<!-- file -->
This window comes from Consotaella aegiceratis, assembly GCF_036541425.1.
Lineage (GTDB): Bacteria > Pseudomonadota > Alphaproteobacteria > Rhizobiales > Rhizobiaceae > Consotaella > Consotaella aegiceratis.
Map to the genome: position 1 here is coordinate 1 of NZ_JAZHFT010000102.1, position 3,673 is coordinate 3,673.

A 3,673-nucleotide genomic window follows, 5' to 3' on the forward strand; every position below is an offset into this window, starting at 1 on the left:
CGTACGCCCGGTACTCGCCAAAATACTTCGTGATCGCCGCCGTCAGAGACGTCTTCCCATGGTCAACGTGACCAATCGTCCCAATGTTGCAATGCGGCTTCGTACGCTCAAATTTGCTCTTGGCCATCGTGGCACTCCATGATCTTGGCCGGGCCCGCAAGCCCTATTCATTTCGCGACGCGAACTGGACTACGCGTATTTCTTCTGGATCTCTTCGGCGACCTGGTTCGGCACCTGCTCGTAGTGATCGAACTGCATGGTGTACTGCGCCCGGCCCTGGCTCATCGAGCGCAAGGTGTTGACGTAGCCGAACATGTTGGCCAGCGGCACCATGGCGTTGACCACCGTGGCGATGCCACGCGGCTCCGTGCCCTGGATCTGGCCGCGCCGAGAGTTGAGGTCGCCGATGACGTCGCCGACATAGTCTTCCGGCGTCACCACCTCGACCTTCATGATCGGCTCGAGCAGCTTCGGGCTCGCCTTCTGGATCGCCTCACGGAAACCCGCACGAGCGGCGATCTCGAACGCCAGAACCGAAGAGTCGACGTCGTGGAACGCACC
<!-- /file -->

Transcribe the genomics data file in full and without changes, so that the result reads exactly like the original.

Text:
This window comes from Consotaella aegiceratis, assembly GCF_036541425.1.
Lineage (GTDB): Bacteria > Pseudomonadota > Alphaproteobacteria > Rhizobiales > Rhizobiaceae > Consotaella > Consotaella aegiceratis.
Map to the genome: position 1 here is coordinate 1 of NZ_JAZHFT010000102.1, position 3,673 is coordinate 3,673.

A 3,673-nucleotide genomic window follows, 5' to 3' on the forward strand; every position below is an offset into this window, starting at 1 on the left:
CGTACGCCCGGTACTCGCCAAAATACTTCGTGATCGCCGCCGTCAGAGACGTCTTCCCATGGTCAACGTGACCAATCGTCCCAATGTTGCAATGCGGCTTCGTACGCTCAAATTTGCTCTTGGCCATCGTGGCACTCCATGATCTTGGCCGGGCCCGCAAGCCCTATTCATTTCGCGACGCGAACTGGACTACGCGTATTTCTTCTGGATCTCTTCGGCGACCTGGTTCGGCACCTGCTCGTAGTGATCGAACTGCATGGTGTACTGCGCCCGGCCCTGGCTCATCGAGCGCAAGGTGTTGACGTAGCCGAACATGTTGGCCAGCGGCACCATGGCGTTGACCACCGTGGCGATGCCACGCGGCTCCGTGCCCTGGATCTGGCCGCGCCGAGAGTTGAGGTCGCCGATGACGTCGCCGACATAGTCTTCCGGCGTCACCACCTCGACCTTCATGATCGGCTCGAGCAGCTTCGGGCTCGCCTTCTGGATCGCCTCACGGAAACCCGCACGAGCGGCGATCTCGAACGCCAGAACCGAAGAGTCGACGTCGTGGAACGCACC